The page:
INTERNATIONAL – Last Friday we posted a story on the release of a beta version of Nokia Chat, an instant messaging micro app with GPS location-based features. Since then, I’ve been playing around with it with the team, setting it up, but have barely scratched the surface. In that first piece I simply asked “What do you think to GPS-enabled instant messaging. Good or bad?”, and one response from a reader, Sven Koerber, raised the interesting point of ‘trust’ and when you’re using a service like this – a little mentioned, yet extremely important word, that is definitely worth us all considering with regards to a location-based communication apps.
In case you missed it, here’s part of what Sven Koerber had to say, highlighting our expectations of truthfulness, and how openness is crucial for services like Nokia Chat to work effectively:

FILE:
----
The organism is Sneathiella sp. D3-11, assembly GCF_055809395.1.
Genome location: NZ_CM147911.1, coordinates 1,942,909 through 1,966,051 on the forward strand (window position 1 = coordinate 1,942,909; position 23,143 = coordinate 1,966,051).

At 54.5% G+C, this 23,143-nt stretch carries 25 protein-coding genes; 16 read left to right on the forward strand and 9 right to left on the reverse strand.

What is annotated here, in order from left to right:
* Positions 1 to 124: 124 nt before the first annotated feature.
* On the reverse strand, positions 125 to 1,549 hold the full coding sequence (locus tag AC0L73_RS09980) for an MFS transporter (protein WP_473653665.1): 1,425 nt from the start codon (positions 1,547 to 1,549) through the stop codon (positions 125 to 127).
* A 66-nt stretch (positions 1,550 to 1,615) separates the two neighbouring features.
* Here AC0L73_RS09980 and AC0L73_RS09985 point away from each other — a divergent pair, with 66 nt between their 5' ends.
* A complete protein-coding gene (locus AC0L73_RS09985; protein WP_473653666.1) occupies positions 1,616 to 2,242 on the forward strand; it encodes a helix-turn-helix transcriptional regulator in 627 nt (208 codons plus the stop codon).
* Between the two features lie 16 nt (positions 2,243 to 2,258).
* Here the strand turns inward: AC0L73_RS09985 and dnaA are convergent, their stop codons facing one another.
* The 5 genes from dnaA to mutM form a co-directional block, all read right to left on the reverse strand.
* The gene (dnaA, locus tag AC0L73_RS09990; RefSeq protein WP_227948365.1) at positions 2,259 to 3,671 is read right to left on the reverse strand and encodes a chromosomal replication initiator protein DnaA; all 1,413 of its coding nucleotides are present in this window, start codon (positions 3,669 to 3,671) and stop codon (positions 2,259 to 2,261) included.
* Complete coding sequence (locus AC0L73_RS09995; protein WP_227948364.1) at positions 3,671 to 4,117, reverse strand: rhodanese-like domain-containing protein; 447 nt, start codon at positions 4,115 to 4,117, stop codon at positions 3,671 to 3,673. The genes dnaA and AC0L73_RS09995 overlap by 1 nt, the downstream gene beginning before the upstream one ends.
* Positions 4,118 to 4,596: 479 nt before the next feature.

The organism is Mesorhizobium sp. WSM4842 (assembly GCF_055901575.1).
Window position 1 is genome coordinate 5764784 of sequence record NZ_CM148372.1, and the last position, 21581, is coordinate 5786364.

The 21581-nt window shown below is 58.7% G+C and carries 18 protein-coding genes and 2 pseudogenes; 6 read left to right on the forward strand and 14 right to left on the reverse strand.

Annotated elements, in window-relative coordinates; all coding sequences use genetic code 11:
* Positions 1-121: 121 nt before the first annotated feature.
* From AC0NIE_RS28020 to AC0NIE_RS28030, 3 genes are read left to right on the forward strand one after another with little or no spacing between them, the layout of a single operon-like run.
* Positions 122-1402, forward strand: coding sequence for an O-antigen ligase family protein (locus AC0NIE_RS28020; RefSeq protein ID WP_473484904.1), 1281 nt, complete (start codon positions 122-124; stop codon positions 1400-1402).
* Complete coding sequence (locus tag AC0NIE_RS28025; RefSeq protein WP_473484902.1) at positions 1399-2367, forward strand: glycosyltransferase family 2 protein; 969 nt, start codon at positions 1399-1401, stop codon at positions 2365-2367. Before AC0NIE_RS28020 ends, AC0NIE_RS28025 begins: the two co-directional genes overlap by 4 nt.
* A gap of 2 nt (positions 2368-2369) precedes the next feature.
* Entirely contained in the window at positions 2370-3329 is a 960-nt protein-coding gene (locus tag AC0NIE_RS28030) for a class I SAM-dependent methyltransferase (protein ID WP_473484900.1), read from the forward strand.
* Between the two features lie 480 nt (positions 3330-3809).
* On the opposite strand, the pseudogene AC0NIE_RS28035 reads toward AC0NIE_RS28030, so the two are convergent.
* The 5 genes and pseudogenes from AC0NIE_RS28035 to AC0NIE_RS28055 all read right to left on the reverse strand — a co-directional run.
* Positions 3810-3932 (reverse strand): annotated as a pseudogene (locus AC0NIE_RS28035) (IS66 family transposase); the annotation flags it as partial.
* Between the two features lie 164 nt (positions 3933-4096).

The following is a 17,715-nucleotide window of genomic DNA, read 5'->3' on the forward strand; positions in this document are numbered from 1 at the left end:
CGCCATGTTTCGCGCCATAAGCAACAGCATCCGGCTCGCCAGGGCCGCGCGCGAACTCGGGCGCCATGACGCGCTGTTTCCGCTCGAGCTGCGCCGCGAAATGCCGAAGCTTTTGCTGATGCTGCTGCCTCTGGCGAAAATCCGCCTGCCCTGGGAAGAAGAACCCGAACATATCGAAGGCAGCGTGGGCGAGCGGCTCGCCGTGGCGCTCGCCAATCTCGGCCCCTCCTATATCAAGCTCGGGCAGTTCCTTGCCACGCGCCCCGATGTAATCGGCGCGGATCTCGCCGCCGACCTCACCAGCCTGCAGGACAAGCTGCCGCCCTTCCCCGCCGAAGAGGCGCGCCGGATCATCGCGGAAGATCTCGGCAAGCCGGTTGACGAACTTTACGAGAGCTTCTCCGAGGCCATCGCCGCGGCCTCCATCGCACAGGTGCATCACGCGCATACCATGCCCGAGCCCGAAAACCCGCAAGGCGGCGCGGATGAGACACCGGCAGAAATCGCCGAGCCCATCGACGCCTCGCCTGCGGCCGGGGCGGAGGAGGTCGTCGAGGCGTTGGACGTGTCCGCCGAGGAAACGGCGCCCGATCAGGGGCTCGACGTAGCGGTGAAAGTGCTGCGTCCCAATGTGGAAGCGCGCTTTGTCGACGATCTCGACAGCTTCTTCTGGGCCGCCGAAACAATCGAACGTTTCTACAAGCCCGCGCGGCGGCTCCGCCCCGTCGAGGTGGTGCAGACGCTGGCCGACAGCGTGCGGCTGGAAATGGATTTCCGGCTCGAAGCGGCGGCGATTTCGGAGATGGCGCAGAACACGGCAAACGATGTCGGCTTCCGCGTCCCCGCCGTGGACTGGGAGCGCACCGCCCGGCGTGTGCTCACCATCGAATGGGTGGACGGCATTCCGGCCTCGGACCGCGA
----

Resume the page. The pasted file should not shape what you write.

“The usefulness of such a system to a group imho depends on the negotiated level of openness regarding one’s current position and the social practices around it. If no one expects anyone to be truthful, location info is simply not useful at all. If everybody expects everybody else to be truthful and always connected, it might feel restrictive to users who’d like to “sneak away” undetected. But those’ll find a way to explain that away… There’s also a disconnect between the perceived level of usefulness of such a system: if everybody else has their status updated that’s very nice info to have. But I’d expect that being on everybody else’s radar is a much less attractive idea.”
What are your thoughts on the importance of ‘truth’ and ‘openness’ in location-based communication apps such as this? Let us know in the comments section below.
If you’re still not quite sure what Nokia Chat is all about, Phil Schwarzmann has done a smart short vid demoing it. Watch it here…